If you ask most Americans, President Trump’s use of Twitter is frowned upon. Two-thirds of Americans disapprove of Trump’s tweeting, with more than half saying that they disapprove strongly.
This question, from a Post-ABC News poll released Sunday is interesting in part because of the case Trump makes for his tweeting. The account, he has claimed when its utility is questioned, is his voice, his means of communicating to American voters outside the filter (read: context and fact-checking) of the mainstream media. The results of the poll suggest that, if that’s his goal, the message is being received by only about a quarter of the population.
But here’s something interesting. Notice the results of a number of other questions from the same poll.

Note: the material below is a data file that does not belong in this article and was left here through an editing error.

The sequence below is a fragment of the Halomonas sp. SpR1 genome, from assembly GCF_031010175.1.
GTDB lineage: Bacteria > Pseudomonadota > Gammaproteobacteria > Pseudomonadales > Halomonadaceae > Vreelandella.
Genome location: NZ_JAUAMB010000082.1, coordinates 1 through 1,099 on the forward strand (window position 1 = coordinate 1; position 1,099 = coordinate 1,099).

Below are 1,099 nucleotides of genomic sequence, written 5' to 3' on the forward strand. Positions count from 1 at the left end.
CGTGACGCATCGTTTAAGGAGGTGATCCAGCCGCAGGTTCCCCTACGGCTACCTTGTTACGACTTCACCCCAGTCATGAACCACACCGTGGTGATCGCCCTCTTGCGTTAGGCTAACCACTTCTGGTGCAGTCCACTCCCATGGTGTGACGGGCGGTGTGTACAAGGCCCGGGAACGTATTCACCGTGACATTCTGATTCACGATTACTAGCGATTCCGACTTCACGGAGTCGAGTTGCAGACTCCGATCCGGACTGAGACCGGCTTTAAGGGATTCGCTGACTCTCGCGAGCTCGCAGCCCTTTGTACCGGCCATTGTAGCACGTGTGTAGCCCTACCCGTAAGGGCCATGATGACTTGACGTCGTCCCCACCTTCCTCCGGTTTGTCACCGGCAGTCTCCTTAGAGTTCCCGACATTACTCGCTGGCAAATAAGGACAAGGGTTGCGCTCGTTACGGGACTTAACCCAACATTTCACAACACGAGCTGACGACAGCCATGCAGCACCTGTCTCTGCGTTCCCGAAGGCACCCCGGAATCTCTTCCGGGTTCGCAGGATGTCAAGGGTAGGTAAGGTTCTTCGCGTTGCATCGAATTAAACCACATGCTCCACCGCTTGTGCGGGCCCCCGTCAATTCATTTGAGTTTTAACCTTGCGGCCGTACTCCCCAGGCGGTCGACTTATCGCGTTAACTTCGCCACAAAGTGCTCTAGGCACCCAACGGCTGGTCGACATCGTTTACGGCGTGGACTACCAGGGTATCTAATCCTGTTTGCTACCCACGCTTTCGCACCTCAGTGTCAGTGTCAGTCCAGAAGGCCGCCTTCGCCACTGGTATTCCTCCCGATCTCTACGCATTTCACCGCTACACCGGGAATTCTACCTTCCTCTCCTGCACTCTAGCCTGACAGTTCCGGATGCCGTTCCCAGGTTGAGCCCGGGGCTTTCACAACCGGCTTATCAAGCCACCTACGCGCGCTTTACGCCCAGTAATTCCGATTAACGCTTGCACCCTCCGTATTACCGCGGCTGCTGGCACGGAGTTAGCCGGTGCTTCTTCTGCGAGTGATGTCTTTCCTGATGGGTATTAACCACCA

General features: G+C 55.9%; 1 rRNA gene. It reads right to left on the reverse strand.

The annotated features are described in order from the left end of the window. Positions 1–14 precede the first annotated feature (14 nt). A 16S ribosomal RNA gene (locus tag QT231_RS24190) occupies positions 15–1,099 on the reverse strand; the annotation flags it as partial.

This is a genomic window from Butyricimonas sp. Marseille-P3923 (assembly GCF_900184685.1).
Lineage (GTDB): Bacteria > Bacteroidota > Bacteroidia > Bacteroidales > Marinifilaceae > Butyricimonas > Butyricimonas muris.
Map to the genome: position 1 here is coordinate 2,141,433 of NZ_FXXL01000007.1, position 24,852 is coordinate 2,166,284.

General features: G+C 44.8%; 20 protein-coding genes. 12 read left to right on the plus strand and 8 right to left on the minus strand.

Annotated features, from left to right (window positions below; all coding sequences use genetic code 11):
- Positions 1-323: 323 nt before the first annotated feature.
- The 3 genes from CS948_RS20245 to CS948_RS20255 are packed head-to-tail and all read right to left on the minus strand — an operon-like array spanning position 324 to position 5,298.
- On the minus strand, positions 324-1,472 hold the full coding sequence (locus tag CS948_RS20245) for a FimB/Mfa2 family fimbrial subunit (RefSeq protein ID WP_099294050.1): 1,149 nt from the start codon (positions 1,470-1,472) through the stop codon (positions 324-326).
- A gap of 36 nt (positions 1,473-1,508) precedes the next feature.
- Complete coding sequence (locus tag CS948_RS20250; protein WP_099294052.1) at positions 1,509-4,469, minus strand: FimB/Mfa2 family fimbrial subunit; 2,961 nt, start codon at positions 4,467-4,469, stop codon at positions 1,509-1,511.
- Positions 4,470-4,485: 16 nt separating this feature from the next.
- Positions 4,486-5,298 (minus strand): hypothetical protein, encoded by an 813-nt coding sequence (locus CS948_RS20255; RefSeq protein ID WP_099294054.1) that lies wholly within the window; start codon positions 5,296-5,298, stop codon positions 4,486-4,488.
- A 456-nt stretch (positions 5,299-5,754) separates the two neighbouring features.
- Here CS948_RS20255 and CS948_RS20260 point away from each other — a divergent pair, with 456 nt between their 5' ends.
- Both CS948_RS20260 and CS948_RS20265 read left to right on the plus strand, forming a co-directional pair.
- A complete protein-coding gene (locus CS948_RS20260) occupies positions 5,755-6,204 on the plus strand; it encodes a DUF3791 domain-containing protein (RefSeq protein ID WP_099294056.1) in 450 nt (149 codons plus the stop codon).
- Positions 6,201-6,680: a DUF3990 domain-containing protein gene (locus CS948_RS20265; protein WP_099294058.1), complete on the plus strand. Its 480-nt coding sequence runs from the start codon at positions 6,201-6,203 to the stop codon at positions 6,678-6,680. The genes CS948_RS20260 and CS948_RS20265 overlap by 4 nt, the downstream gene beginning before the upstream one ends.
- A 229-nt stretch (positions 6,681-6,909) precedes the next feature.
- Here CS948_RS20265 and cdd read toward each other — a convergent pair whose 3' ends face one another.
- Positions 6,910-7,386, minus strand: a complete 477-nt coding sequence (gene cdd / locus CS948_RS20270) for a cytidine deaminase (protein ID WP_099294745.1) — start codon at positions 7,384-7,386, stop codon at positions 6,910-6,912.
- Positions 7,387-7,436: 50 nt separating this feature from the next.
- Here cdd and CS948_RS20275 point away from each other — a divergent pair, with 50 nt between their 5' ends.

About a quarter of Americans strongly approve of Trump’s job performance. A quarter think he’s doing a better job than past presidents. A quarter think America’s position in the world has gotten stronger since he was inaugurated. A quarter think that the way he acts is presidential. A quarter thought it was appropriate for his son, son-in-law and campaign chairman to meet with a Russian lawyer offering negative information on Hillary Clinton.
That is the Trump bubble.
One might be inclined to suggest that it’s everyone else who constitutes the bubble. Such a person is welcome to make that case, certainly, but there are two reasons that the term doesn’t apply as readily to the yellow slices of the pie. For one thing, they vary more in size and constitution. For another, they are the majority. Perhaps you, the rest of the world, are in the bubble that naively doesn’t think that the New York Mets are the best team in baseball…